Hurricane Florence warnings not heeded by some in South Carolina's Gullah communities
A community of slave descendants living on the South Carolina coast are relying on tradition over weather reports as Hurricane Florence's 110-mph winds churn closer to the East Coast on Thursday.
For thousands of black residents on St. Helena Island who can trace their ancestry back to enslaved West Africans, the opinions of family members mean just as much -- if not more -- than the forecasts on television.
“If Mama won't leave, most folks aren't going to leave,” Josh Dais, 29, told the Associated Press on Tuesday. “If Mama and Grandma are going, then a lot of people are leaving.”
COMPLETE COVERAGE OF HURRICANE FLORENCE
St. Helena Island is home to the largest Gullah community on the South Carolina coast – with about 5,000 people who are descendants of slaves who worked rice plantations before they were freed by the Civil War. Tradition and deep cultural roots have persisted for generations.
Dais was one of those who rode out Tropical Storm Irma last year and Hurricane Matthew in 2016. Destructive hurricanes haven’t made a major impact on St. Helena Island in recent years. But the Sea Islands Hurricane of 1983 devastated the area before crushing Savannah, Ga., killing about 2,000 people.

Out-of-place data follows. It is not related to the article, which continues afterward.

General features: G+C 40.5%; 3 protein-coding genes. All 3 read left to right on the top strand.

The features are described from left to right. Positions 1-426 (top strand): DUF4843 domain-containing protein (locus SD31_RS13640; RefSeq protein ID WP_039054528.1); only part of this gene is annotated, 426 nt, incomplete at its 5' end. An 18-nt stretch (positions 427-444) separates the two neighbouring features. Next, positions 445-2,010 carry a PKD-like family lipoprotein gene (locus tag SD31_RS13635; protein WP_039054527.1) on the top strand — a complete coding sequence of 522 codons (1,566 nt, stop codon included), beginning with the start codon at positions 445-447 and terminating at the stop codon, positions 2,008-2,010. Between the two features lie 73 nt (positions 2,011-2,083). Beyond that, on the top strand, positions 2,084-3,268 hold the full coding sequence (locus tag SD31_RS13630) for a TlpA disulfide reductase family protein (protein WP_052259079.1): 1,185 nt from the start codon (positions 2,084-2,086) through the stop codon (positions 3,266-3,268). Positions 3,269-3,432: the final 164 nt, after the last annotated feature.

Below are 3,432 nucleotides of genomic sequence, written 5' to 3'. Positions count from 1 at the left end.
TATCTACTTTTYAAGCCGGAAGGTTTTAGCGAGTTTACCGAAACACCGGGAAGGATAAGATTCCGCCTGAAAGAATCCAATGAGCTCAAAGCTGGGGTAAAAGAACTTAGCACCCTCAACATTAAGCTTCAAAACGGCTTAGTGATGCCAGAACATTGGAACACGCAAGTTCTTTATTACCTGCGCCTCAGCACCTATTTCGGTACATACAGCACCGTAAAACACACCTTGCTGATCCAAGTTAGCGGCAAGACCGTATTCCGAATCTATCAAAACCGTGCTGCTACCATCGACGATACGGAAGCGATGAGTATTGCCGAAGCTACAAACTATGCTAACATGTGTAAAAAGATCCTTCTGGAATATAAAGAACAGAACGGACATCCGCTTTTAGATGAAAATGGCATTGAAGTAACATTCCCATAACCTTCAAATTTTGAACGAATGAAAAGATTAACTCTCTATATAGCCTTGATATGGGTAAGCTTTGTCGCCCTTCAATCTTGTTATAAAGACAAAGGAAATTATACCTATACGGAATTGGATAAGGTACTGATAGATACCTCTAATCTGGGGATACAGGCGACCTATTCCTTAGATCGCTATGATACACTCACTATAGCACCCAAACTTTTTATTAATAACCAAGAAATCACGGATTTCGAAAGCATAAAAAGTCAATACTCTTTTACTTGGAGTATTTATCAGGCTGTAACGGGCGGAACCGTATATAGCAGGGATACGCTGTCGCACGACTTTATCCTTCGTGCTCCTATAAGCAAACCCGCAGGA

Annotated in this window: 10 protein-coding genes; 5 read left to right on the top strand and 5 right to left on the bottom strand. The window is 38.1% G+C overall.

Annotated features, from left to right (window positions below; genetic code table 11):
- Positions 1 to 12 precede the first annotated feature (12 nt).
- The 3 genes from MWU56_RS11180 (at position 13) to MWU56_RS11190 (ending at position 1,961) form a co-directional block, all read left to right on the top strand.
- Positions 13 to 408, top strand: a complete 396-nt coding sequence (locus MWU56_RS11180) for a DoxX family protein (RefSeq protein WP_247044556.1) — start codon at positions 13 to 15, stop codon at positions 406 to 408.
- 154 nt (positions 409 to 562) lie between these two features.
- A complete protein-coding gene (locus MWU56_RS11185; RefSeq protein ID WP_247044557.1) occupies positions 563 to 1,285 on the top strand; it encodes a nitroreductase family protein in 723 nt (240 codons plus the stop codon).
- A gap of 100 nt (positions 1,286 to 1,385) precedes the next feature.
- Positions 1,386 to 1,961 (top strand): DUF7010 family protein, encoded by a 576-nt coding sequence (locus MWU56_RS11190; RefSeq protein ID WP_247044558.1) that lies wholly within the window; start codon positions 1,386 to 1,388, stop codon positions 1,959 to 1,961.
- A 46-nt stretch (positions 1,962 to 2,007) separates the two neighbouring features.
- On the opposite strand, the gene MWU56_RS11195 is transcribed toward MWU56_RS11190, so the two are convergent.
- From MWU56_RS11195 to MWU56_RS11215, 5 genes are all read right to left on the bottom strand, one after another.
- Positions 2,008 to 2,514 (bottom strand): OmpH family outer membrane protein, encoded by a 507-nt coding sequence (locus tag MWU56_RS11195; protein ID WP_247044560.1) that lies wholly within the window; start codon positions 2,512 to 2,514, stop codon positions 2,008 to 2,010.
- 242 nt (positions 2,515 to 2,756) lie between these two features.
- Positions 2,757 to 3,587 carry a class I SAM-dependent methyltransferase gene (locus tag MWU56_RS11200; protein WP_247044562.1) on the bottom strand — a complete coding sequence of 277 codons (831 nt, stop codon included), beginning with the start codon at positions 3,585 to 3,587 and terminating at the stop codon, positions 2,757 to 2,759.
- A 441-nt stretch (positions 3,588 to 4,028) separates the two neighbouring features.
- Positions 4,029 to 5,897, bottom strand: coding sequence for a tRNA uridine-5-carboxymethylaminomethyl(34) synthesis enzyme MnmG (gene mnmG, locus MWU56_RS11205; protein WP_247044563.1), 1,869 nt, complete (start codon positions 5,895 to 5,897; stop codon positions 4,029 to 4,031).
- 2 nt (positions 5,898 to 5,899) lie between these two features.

Hurricane Matthew largely spared the ranch houses, bungalows and mobile homes on the island.
Emory Campbell, a Gullah descendant and scholar, recalled riding in a neighbor’s cart on Hilton Head Island when Hurricane Gracie hit in 1959 and tore the roof off a hotel.
“We saw some remnants of hurricanes here when I was growing up,” Campbell told the Associated Press. “The wind would blow, you'd put some tin up against the window, but you wouldn't know that much except for the scratchy sounds on the radio coming out of Savannah.”
"If Mama won't leave, most folks aren't going to leave."
TRACK FLORENCE: FOLLOW THE PATH OF THE HURRICANE HERE
Bertha Bradley also said she wasn’t worrying about Florence. She and her husband grew up on St. Helena Island and own a seafood restaurant.
She told the Associated Press she never favored evacuating, in part because her great-grandmother never did.
John Brown, 54, spent weeks cutting up fallen trees in the aftermath of Hurricane Matthew, he told the Associated Press. If it wasn’t for his job, he said he would be leaving town.
“If my job didn't require me to stay, I'd be out of here in a heartbeat,” Brown said. “I think most of the older ones, they're kind of stubborn. But the younger ones, not so much.”
The Associated Press contributed to this report.